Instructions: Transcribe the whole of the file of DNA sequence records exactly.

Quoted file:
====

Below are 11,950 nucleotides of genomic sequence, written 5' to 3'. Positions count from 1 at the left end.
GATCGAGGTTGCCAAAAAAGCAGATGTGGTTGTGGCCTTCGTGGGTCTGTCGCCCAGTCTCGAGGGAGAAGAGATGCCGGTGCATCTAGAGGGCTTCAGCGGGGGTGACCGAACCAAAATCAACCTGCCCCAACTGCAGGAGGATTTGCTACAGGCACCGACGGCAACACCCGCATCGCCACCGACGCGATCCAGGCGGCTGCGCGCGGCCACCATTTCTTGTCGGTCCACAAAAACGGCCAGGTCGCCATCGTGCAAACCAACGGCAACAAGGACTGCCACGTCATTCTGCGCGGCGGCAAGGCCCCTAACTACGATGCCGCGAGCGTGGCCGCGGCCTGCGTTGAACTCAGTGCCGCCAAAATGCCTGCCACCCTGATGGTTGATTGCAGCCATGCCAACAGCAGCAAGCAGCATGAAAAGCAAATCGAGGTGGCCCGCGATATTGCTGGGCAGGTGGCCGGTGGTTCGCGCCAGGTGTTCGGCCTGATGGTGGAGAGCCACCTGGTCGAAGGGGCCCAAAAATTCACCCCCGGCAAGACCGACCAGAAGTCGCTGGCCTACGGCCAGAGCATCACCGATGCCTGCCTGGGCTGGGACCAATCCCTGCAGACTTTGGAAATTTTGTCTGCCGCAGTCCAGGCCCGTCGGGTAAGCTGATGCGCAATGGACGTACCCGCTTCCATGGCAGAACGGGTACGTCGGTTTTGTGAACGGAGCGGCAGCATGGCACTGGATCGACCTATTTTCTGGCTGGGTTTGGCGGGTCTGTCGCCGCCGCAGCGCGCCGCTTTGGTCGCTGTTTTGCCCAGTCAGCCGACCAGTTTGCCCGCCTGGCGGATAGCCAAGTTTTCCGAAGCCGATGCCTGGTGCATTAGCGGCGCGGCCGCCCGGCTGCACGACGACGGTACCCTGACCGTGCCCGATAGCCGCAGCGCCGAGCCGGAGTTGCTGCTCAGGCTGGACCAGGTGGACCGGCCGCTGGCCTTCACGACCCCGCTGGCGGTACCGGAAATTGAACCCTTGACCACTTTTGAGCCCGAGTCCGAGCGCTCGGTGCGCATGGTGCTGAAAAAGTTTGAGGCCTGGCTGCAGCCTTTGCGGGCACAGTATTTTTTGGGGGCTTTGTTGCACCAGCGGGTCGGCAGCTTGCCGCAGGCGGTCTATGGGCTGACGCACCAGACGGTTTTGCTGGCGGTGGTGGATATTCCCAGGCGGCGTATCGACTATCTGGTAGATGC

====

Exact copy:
Below are 11,950 nucleotides of genomic sequence, written 5' to 3'. Positions count from 1 at the left end.
GATCGAGGTTGCCAAAAAAGCAGATGTGGTTGTGGCCTTCGTGGGTCTGTCGCCCAGTCTCGAGGGAGAAGAGATGCCGGTGCATCTAGAGGGCTTCAGCGGGGGTGACCGAACCAAAATCAACCTGCCCCAACTGCAGGAGGATTTGCTACAGGCACCGACGGCAACACCCGCATCGCCACCGACGCGATCCAGGCGGCTGCGCGCGGCCACCATTTCTTGTCGGTCCACAAAAACGGCCAGGTCGCCATCGTGCAAACCAACGGCAACAAGGACTGCCACGTCATTCTGCGCGGCGGCAAGGCCCCTAACTACGATGCCGCGAGCGTGGCCGCGGCCTGCGTTGAACTCAGTGCCGCCAAAATGCCTGCCACCCTGATGGTTGATTGCAGCCATGCCAACAGCAGCAAGCAGCATGAAAAGCAAATCGAGGTGGCCCGCGATATTGCTGGGCAGGTGGCCGGTGGTTCGCGCCAGGTGTTCGGCCTGATGGTGGAGAGCCACCTGGTCGAAGGGGCCCAAAAATTCACCCCCGGCAAGACCGACCAGAAGTCGCTGGCCTACGGCCAGAGCATCACCGATGCCTGCCTGGGCTGGGACCAATCCCTGCAGACTTTGGAAATTTTGTCTGCCGCAGTCCAGGCCCGTCGGGTAAGCTGATGCGCAATGGACGTACCCGCTTCCATGGCAGAACGGGTACGTCGGTTTTGTGAACGGAGCGGCAGCATGGCACTGGATCGACCTATTTTCTGGCTGGGTTTGGCGGGTCTGTCGCCGCCGCAGCGCGCCGCTTTGGTCGCTGTTTTGCCCAGTCAGCCGACCAGTTTGCCCGCCTGGCGGATAGCCAAGTTTTCCGAAGCCGATGCCTGGTGCATTAGCGGCGCGGCCGCCCGGCTGCACGACGACGGTACCCTGACCGTGCCCGATAGCCGCAGCGCCGAGCCGGAGTTGCTGCTCAGGCTGGACCAGGTGGACCGGCCGCTGGCCTTCACGACCCCGCTGGCGGTACCGGAAATTGAACCCTTGACCACTTTTGAGCCCGAGTCCGAGCGCTCGGTGCGCATGGTGCTGAAAAAGTTTGAGGCCTGGCTGCAGCCTTTGCGGGCACAGTATTTTTTGGGGGCTTTGTTGCACCAGCGGGTCGGCAGCTTGCCGCAGGCGGTCTATGGGCTGACGCACCAGACGGTTTTGCTGGCGGTGGTGGATATTCCCAGGCGGCGTATCGACTATCTGGTAGATGC